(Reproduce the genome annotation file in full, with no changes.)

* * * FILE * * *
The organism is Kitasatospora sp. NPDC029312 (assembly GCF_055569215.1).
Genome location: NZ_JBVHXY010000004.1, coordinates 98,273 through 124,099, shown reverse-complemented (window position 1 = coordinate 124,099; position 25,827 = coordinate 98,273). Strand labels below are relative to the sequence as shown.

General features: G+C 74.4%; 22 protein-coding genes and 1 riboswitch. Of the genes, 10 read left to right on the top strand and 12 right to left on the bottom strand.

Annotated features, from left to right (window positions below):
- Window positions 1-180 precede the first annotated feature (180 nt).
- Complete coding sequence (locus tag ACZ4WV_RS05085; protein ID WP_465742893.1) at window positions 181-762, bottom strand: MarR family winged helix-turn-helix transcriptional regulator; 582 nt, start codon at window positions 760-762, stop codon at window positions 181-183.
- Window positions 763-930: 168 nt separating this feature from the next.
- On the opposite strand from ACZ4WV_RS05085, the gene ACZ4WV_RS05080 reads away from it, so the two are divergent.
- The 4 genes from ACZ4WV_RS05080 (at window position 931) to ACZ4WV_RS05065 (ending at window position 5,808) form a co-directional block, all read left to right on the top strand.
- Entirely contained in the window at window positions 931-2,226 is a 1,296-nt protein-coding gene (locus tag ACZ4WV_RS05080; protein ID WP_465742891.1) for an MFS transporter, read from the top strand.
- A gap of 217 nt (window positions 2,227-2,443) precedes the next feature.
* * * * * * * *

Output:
The organism is Kitasatospora sp. NPDC029312 (assembly GCF_055569215.1).
Genome location: NZ_JBVHXY010000004.1, coordinates 98,273 through 124,099, shown reverse-complemented (window position 1 = coordinate 124,099; position 25,827 = coordinate 98,273). Strand labels below are relative to the sequence as shown.

General features: G+C 74.4%; 22 protein-coding genes and 1 riboswitch. Of the genes, 10 read left to right on the top strand and 12 right to left on the bottom strand.

Annotated features, from left to right (window positions below):
- Window positions 1-180 precede the first annotated feature (180 nt).
- Complete coding sequence (locus tag ACZ4WV_RS05085; protein ID WP_465742893.1) at window positions 181-762, bottom strand: MarR family winged helix-turn-helix transcriptional regulator; 582 nt, start codon at window positions 760-762, stop codon at window positions 181-183.
- Window positions 763-930: 168 nt separating this feature from the next.
- On the opposite strand from ACZ4WV_RS05085, the gene ACZ4WV_RS05080 reads away from it, so the two are divergent.
- The 4 genes from ACZ4WV_RS05080 (at window position 931) to ACZ4WV_RS05065 (ending at window position 5,808) form a co-directional block, all read left to right on the top strand.
- Entirely contained in the window at window positions 931-2,226 is a 1,296-nt protein-coding gene (locus tag ACZ4WV_RS05080; protein ID WP_465742891.1) for an MFS transporter, read from the top strand.
- A gap of 217 nt (window positions 2,227-2,443) precedes the next feature.